Sparky asks:

When will the Mayor get off of his “no new taxes” and re-evaluate what citizens of this city pay for services?… So, what suggestions do you have other than your “outsource” , “cut” , “eliminate” the services provided citizens of San Diego???

And Sparky’s Right -Sortof wrote:

That’s a good question Erik: at what point would you support a tax increase. Or are we correct that you would always look for and find some inefficiency that would provide at least enough evidence to justify a resounding opposition to any tax increases? Could we get a pledge that says if they cut this, this this and this, you can raise taxes?

And Chris Hall chimes in:

… I believe that many of the services government provides were wisely chosen and to now come in with a far-right ideology that wants to cut out government services is immoral and unwise. AND, when one considers the alternative, which is a TINY bump in taxes to close a 6% gap, there shouldn’t be much of a complaint.

I think these raise three questions about taxes that are worth noting.

1) The voters need to be treated like adults before taxes could even be proposed to them (because having one’s head handed back is not fun)

I believe that hard political choices require building trust with the community. SDI recently did work on polling on this and showed that San Diegans are, on the whole MORE distrustful of government than the rest of the nation. (You can find all our polls at www.sandiegoinstitute.com)

That, to me, suggests there is a lot of “pre-work” to be done with the public. Indeed, on this web site readers often see posts from those who think that the reason for the structural deficits is subsidies to sports teams or shady deals with developers. How in the world, if that is the opinion out there and so often repeated that it is has become a mantra, would the public EVER vote for tax increases? They would right say, “Hey, just take those back give aways and stop reaching for my wallet!” Seems rhetoric has gotten us into a pickle.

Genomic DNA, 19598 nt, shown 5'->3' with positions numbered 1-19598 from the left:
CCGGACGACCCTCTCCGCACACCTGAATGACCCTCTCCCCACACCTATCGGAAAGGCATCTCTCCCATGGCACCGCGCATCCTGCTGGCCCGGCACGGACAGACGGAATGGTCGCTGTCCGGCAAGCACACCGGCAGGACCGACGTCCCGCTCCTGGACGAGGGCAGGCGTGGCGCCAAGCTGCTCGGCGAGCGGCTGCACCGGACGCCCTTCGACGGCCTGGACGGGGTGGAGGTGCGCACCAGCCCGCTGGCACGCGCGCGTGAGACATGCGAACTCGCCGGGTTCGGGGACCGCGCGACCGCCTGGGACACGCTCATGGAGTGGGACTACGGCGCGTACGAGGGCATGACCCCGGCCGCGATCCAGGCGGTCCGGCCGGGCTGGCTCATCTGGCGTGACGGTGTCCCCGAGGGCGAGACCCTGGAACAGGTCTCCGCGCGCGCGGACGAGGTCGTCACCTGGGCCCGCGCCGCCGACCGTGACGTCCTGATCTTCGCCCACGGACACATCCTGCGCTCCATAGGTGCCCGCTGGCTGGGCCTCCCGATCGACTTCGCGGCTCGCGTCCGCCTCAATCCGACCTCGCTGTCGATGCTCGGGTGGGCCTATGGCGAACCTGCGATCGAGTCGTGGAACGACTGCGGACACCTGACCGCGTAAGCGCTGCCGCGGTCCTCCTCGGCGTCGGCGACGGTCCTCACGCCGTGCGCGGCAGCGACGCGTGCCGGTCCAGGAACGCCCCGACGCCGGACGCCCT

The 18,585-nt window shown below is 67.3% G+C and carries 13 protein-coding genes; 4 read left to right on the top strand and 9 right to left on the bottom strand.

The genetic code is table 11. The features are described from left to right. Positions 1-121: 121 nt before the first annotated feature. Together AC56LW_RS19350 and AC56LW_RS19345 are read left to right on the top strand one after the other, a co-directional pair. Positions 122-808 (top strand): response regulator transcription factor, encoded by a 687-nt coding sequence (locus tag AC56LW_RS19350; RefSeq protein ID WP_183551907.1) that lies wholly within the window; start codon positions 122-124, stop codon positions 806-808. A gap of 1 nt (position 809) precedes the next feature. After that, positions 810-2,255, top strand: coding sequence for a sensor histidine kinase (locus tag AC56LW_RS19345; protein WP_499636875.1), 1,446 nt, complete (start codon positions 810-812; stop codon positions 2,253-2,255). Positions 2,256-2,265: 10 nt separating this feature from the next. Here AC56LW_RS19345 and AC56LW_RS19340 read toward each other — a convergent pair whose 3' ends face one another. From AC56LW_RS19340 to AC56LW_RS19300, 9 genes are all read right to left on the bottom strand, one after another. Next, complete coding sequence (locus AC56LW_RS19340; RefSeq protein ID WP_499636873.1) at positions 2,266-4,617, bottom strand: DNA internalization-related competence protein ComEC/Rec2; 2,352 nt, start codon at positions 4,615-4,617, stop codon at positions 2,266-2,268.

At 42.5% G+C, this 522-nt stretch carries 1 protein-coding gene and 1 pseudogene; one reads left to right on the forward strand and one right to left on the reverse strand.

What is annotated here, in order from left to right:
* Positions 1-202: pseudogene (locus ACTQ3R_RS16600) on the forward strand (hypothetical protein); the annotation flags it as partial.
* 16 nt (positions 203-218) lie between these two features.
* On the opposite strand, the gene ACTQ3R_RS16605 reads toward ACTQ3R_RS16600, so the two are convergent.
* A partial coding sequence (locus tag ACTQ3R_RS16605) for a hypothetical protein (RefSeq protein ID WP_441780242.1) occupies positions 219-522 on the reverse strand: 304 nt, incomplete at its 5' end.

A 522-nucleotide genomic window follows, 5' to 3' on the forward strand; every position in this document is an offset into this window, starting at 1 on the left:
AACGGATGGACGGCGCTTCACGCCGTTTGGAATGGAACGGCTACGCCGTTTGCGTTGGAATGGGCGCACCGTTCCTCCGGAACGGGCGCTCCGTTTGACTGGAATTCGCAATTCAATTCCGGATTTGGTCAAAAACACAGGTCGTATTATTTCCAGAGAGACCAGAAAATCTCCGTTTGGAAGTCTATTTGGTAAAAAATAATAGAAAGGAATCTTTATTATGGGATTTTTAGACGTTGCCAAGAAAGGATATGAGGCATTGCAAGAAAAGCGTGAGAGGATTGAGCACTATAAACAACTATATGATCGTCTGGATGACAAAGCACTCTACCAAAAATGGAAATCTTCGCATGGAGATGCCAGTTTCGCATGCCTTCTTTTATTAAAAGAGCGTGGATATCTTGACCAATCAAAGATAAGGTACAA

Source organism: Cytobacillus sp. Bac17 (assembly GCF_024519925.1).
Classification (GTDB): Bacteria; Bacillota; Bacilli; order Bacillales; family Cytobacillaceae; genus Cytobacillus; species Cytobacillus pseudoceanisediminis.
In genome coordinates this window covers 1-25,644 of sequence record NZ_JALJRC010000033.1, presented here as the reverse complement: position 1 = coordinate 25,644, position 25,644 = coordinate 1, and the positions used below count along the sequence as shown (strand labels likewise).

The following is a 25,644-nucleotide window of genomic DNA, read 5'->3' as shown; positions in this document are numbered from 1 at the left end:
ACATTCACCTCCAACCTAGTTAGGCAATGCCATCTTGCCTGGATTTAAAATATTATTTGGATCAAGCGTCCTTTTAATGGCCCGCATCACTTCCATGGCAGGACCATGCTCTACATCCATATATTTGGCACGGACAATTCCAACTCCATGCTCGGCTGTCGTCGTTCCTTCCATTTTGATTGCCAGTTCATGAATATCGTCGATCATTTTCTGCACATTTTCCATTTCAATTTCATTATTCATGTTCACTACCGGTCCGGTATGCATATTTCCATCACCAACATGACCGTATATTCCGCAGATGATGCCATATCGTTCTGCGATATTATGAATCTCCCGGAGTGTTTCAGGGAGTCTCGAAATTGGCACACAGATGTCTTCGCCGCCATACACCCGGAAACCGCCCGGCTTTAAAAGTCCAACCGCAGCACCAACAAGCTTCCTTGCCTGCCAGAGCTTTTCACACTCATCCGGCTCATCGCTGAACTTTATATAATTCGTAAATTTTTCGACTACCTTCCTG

Getting our arms around the true state of city finances (and getting the mayor to have more serious public conversations about them) is a critical first step in building trust with the public to get through the hard choices ahead. Again, I may be doom and gloom and things are not nearly this troubling but the only way to know is for the public to get more information in a clearer form out of 202 C St.

2) It is unlikely to be an either/or proposition

I don’t think that is the case. Let’s also remember, the current Five Year Forecast, since it assumes the imposition of the Tourist Marketing District, builds in a bump in TOT that raises an additional $22 to $25 million. Fiscal conservatives would be on pretty strong ground in arguing that with the TMD taxes have been increased. Add in the sewer and water rate increases and one can see that it is a mistake to argue that revenues haven’t been increased. The scary part is that they have been raised and we still face a deficit.

3) Reforms important even if we didn’t have a deficit

Even governments flush with cash need to be prudent and careful with taxpayer dollars and constantly look to use them wisely. In large part that is because it is far better for taxpayers to have those dollars than government. But also it is because, if government can do the same service with fewer resources, it frees up those $$ to be spent on other activities that had to be postponed because of limited $$$.

Finally, Chris adds something that should be addressed. He writes:

And I would like to suggest a worse — far worse — gap to fill is that between the rich and the poor, and the best, time honored way to close that gap is to tax the rich and provide important services to the public they lack.

Those that are inclined to raise taxes should be aware of the fact that most of the taxes in the California local government tool box (sales tax, parcel taxes, property tax revenue bonds, head taxes, gross receipts taxes) are REGRESSIVE. Consider a trash fee. It would be the same (and has to be by state law) for a La Jolla millionaire as a fixed income senior in Mid-City. Different rates for the same service would violate CA constitution. So raising taxes, at least the kind that local CA governments can raise, would fall disproportionately on those the least able to afford the new taxes. Same is true of sales tax, parcel taxes, utility franchise taxes, and most sorts of payroll/gross receipt taxes.

— ERIK BRUVOLD

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